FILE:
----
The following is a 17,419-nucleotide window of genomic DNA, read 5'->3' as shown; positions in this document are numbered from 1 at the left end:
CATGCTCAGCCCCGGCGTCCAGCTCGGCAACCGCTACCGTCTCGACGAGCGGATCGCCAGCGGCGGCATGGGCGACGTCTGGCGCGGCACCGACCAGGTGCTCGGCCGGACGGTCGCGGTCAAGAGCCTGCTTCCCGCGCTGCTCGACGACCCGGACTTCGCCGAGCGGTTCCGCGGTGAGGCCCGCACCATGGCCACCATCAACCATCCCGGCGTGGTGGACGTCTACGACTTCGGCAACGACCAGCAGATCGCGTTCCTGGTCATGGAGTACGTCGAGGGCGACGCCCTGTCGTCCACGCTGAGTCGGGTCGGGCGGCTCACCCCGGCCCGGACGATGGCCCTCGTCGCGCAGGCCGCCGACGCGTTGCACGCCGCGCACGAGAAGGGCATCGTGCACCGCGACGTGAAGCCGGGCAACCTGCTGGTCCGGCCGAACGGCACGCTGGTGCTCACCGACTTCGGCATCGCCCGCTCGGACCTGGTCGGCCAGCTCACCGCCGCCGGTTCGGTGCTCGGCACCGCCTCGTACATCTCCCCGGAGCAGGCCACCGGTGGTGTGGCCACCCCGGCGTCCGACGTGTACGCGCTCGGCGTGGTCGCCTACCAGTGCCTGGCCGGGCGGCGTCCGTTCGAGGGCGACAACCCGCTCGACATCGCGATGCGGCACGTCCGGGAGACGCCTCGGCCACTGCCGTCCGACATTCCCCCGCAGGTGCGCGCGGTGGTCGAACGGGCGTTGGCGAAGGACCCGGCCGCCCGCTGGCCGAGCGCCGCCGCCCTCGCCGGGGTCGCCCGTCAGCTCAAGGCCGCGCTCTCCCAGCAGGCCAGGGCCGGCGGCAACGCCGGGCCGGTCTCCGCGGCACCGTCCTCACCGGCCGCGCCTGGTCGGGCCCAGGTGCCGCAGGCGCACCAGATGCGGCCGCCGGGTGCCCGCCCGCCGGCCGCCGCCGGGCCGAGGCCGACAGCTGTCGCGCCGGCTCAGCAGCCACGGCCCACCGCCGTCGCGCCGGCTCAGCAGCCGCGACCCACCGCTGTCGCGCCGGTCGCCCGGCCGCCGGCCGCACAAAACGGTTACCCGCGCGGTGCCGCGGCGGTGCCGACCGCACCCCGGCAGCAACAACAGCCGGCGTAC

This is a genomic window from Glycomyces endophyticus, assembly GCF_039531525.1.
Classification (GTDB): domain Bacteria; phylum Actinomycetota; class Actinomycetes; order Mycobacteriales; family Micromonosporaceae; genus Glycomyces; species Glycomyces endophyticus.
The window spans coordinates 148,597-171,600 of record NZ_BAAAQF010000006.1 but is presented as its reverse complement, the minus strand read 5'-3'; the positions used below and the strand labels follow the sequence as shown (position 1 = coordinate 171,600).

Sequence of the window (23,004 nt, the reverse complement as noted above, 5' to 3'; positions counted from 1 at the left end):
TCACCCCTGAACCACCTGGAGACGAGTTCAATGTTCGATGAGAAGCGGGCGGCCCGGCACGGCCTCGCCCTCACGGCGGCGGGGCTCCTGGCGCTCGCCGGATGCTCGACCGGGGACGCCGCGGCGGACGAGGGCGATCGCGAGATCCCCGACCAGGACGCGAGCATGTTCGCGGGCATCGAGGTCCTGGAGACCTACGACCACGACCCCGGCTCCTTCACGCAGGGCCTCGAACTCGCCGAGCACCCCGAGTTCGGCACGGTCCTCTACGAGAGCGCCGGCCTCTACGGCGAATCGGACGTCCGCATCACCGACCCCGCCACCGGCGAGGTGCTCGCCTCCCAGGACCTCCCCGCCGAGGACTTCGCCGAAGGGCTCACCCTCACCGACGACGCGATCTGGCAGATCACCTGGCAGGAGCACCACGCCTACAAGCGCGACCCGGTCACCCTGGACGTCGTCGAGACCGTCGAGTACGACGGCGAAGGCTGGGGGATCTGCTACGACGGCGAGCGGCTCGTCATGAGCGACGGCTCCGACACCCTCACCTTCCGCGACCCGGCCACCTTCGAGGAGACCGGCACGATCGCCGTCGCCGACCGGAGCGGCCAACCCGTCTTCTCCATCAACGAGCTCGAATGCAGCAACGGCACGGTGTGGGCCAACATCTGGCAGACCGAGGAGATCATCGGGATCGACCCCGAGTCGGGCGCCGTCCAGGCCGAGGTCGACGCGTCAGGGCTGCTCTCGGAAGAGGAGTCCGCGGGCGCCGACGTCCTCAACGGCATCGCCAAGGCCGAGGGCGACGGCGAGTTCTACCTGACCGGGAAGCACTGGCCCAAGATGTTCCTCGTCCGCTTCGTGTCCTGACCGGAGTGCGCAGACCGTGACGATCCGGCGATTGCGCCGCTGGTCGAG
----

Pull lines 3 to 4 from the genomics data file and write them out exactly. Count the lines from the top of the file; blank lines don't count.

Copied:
This is a genomic window from Glycomyces endophyticus, assembly GCF_039531525.1.
Classification (GTDB): domain Bacteria; phylum Actinomycetota; class Actinomycetes; order Mycobacteriales; family Micromonosporaceae; genus Glycomyces; species Glycomyces endophyticus.